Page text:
SCOTT BEVAN: A group of Japanese villagers are calling for international support for their opposition to government plans for a giant seawall designed to protect communities from future tsunamis.
Earlier this month we brought you a story about one of those villages, Shibitachi, and how an Australian landscape architect is working with Japanese designers to come up with alternatives to the seawall.
The architects and designers recently held a symposium in the Japanese city of Kesennuma to discuss the alternatives.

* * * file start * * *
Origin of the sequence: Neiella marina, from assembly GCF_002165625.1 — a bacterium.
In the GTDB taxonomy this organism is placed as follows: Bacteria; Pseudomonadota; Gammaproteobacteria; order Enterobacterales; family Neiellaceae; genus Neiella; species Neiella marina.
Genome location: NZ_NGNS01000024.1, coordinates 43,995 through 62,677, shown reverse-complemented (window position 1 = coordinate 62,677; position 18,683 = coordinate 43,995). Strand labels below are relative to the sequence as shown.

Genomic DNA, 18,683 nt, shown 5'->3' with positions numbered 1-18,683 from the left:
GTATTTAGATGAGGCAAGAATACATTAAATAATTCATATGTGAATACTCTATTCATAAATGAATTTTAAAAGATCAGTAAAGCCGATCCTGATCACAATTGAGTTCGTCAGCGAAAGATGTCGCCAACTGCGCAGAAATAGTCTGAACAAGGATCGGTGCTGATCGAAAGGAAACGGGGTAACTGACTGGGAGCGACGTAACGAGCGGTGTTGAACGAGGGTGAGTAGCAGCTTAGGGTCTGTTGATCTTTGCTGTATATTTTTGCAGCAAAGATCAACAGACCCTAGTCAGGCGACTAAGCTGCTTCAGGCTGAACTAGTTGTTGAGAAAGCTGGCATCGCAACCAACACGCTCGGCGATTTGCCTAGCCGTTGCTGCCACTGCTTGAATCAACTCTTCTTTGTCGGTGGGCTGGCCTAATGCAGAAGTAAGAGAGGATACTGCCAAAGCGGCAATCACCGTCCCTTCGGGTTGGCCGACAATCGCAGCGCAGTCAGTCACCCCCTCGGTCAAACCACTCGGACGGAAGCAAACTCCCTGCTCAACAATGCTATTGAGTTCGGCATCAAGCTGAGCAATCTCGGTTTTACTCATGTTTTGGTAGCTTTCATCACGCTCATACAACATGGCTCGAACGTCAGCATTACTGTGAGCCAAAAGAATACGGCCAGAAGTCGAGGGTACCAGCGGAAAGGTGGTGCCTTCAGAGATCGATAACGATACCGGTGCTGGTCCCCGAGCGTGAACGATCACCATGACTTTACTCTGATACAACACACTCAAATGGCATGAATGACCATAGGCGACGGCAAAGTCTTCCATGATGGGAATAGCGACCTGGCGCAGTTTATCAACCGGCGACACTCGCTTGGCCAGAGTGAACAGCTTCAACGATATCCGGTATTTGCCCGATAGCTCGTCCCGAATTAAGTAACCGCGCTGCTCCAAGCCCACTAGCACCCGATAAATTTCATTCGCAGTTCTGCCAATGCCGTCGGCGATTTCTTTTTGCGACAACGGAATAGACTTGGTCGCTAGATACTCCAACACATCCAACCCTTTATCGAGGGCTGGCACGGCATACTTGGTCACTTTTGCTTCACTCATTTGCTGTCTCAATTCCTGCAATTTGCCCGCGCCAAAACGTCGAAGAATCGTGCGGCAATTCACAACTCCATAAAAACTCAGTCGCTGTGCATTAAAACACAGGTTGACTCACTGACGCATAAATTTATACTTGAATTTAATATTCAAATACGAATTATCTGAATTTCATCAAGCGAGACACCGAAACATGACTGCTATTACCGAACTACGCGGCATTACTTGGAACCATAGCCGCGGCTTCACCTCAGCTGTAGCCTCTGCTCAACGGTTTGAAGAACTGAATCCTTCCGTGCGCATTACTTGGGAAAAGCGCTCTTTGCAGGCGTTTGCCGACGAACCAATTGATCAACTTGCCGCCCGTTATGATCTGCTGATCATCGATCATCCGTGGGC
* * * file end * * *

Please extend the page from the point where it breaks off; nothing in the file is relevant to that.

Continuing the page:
Alison Caldwell reports.
ALISON CALDWELL: Dr Marieluise Jonas is a landscape architect at Melbourne’s RMIT University. She also works with Tokyo University’s Ota Lab.
She’s just returned from Kesennuma, 250 kilometres north of Fukushima, on Japan’s north-east coast, where she met with community leaders from fishing villages – villages like Shibitachi.
Dr Jonas says many fishermen don’t want the government’s proposed concrete seawall to be built along their sea front. In the case of Shibitachi it would be ten metres tall and 200 metres long.